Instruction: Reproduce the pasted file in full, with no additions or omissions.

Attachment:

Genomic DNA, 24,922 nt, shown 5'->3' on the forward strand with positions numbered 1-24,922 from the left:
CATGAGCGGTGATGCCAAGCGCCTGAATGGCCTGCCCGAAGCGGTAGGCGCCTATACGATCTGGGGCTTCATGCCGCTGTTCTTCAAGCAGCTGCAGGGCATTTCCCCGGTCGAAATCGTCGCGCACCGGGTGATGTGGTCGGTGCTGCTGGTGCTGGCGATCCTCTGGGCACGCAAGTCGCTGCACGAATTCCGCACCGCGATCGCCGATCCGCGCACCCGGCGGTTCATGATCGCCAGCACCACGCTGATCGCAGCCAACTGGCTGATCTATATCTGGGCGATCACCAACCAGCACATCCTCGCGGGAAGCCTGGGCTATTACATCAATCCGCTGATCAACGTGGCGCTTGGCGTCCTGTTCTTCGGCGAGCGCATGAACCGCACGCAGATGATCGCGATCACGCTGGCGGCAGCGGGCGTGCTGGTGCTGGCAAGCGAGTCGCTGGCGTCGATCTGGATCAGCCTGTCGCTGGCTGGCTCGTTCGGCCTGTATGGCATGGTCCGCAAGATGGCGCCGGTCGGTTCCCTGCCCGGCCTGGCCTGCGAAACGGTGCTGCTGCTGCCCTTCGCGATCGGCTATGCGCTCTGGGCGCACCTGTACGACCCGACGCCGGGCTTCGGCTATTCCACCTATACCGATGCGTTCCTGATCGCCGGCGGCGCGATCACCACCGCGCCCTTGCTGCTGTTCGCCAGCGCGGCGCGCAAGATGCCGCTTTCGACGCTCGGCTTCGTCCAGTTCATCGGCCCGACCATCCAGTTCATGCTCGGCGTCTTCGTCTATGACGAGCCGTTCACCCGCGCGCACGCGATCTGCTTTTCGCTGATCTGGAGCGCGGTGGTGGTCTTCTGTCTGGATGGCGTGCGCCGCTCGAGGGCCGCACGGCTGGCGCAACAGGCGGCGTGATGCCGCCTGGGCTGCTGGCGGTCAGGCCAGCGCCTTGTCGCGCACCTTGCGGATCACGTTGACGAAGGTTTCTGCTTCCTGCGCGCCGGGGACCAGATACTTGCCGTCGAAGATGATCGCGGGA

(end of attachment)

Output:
Genomic DNA, 24,922 nt, shown 5'->3' on the forward strand with positions numbered 1-24,922 from the left:
CATGAGCGGTGATGCCAAGCGCCTGAATGGCCTGCCCGAAGCGGTAGGCGCCTATACGATCTGGGGCTTCATGCCGCTGTTCTTCAAGCAGCTGCAGGGCATTTCCCCGGTCGAAATCGTCGCGCACCGGGTGATGTGGTCGGTGCTGCTGGTGCTGGCGATCCTCTGGGCACGCAAGTCGCTGCACGAATTCCGCACCGCGATCGCCGATCCGCGCACCCGGCGGTTCATGATCGCCAGCACCACGCTGATCGCAGCCAACTGGCTGATCTATATCTGGGCGATCACCAACCAGCACATCCTCGCGGGAAGCCTGGGCTATTACATCAATCCGCTGATCAACGTGGCGCTTGGCGTCCTGTTCTTCGGCGAGCGCATGAACCGCACGCAGATGATCGCGATCACGCTGGCGGCAGCGGGCGTGCTGGTGCTGGCAAGCGAGTCGCTGGCGTCGATCTGGATCAGCCTGTCGCTGGCTGGCTCGTTCGGCCTGTATGGCATGGTCCGCAAGATGGCGCCGGTCGGTTCCCTGCCCGGCCTGGCCTGCGAAACGGTGCTGCTGCTGCCCTTCGCGATCGGCTATGCGCTCTGGGCGCACCTGTACGACCCGACGCCGGGCTTCGGCTATTCCACCTATACCGATGCGTTCCTGATCGCCGGCGGCGCGATCACCACCGCGCCCTTGCTGCTGTTCGCCAGCGCGGCGCGCAAGATGCCGCTTTCGACGCTCGGCTTCGTCCAGTTCATCGGCCCGACCATCCAGTTCATGCTCGGCGTCTTCGTCTATGACGAGCCGTTCACCCGCGCGCACGCGATCTGCTTTTCGCTGATCTGGAGCGCGGTGGTGGTCTTCTGTCTGGATGGCGTGCGCCGCTCGAGGGCCGCACGGCTGGCGCAACAGGCGGCGTGATGCCGCCTGGGCTGCTGGCGGTCAGGCCAGCGCCTTGTCGCGCACCTTGCGGATCACGTTGACGAAGGTTTCTGCTTCCTGCGCGCCGGGGACCAGATACTTGCCGTCGAAGATGATCGCGGGA